Meltwater News ("Meltwater") is a search engine and research tool that allows users to search for and obtain information about news items that have been made publicly available on the Internet.
We filed an amicus brief in the Second Circuit on behalf of The Andy Warhol Foundation for the Visual Arts urging the appeals court to reverse a district court decision that ignored established fair use principles that many artists rely upon in creating their work.
The FUP filed this suit on behalf of a University of Denver conductor and others, challenging Congress’s restoration of copyright to works that had entered the public domain.
"Attorney Andrew Bridges with Fenwick & West said adjudication is the only fair way to handle accusations that can lead to being kicked off the Internet.
"Who decides who's an infringer? There's only one competent authority to decide who's an infringer and that's a court.
"Every motion picture studio and record label has been accused of copyright infringement at least three times. And I bet they would not like to have their Internet service terminated.
"The type of claim Getty is making "failed in the United States in Perfect 10 v. Google," noted Ben Depoorter, Sunderland Chair at UC Hastings College of the Law.
The Ninth Circuit Court of Appeals held that Google's framing and hyperlinking as part of an image search engine constituted fair use because it was highly transformative.
""And there's no way this would be some kind of market substitute for the original Prince song", Electronic Frontier Foundation lawyer Daniel Nazer said. The channel did something similar after Michael Jackson died in 2009 and after Whitney Houston died in 2012."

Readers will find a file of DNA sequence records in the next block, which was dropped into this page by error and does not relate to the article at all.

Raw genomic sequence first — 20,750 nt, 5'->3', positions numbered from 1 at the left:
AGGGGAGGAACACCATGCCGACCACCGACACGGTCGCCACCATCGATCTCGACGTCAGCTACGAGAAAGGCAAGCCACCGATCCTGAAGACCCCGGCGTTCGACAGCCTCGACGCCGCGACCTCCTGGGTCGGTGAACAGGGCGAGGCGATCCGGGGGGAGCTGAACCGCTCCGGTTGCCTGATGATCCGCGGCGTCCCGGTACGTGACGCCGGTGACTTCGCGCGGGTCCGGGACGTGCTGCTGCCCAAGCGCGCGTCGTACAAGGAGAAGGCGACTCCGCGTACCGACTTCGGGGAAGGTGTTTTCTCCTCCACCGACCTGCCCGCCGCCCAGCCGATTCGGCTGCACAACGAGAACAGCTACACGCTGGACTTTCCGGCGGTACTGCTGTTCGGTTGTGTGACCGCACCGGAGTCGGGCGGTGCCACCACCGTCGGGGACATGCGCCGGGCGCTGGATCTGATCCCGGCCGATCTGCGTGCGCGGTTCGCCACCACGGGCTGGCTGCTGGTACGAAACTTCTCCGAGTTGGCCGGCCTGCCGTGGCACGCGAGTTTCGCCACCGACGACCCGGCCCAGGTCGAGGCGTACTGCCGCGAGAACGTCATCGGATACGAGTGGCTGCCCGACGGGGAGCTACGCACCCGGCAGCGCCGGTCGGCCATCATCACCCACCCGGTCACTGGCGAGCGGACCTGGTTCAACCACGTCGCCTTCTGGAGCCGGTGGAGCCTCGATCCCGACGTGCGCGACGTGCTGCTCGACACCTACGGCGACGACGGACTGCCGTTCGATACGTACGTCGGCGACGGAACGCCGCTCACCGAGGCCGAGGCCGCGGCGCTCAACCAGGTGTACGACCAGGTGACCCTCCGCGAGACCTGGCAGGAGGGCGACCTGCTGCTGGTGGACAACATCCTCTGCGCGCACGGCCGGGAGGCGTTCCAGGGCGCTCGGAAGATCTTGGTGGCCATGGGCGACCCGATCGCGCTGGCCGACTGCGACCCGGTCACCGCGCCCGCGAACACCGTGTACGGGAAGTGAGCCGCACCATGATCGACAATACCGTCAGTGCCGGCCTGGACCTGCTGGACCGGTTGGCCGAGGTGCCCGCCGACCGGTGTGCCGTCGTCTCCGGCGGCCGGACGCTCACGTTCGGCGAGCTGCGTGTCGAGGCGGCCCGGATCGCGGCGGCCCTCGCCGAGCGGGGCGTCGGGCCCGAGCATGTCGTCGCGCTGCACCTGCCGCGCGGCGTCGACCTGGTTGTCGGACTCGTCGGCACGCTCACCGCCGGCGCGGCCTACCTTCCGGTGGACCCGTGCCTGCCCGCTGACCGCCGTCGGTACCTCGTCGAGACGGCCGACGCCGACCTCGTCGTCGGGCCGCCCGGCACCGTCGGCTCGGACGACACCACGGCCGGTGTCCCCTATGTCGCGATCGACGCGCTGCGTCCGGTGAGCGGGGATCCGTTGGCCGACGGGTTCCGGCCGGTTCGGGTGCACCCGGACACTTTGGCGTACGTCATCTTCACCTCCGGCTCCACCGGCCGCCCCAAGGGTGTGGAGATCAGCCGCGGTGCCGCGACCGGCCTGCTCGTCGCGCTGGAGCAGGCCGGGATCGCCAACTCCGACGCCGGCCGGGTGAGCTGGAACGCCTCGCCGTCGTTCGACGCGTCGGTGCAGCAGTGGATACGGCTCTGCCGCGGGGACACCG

"In an e-mail to Ars regarding the reconsideration request, EFF lawyer Daniel Nazer pointed out that Garfum already argued this application was relevant to its case, and that was rejected by the judge.
Golan v. Holder involves a challenge to the constitutionality of the 1994 Uruguay Round Agreements Act (URAA), which restored copyright in foreign works previously in the public domain under U.S. copyright law. The plaintiffs in the case have challenged the URAA as contravening both the "limited times" requirement and the First Amendment. In October 2011, the Supreme Court heard oral arguments in the case and is expected to issue a ruling before June 2012.
The Symposium, co-sponsored by Stanford’s Center for Internet and Society, took place on Friday, February 10, 2012. Scholars and noted practitioners from across the country joined STLR to discuss current and emerging issues in First Amendment law and the Internet.
""Ideas, before you actually put them to work, are very vulnerable to stealing," said University of California, Hastings law professor Ben Depoorter. "We give protection to someone who can make good on that idea, and put it into a particular application, practice, expression, art form.
The song “Happy Birthday” has a long, litigious history dating back to the 1930s. Every year, people spent millions in royalties to use the song, until a class action lawsuit was brought challenging whether the owner, Warner/Chappell Music, actually owned the copyright it so aggressively enforced. Elizabeth Townsend-Gard, Tulane School of Law professor specializing in copyright law, discusses the case of “Happy Birthday.”
CIS Affiliate Scholar David Levine interviews Prof. Andrea Matwyshyn of Northeastern University Law School, on the Digital Millennium Copyright Act (DMCA) and the Volkswagen fraud scandal.
Read or listen to the full interview at NPR.
NPR's Audie Cornish talks to Daniel Nazer of the Electronic Frontier Foundation about the impact of this ruling. An appeals court ruled the music used in the video was an instance of fair use.
AUDIE CORNISH, HOST:
When Stephanie Lenz saw her toddler jamming out in the kitchen to the Prince song "Let's Go Crazy," naturally she took a video and posted it to YouTube.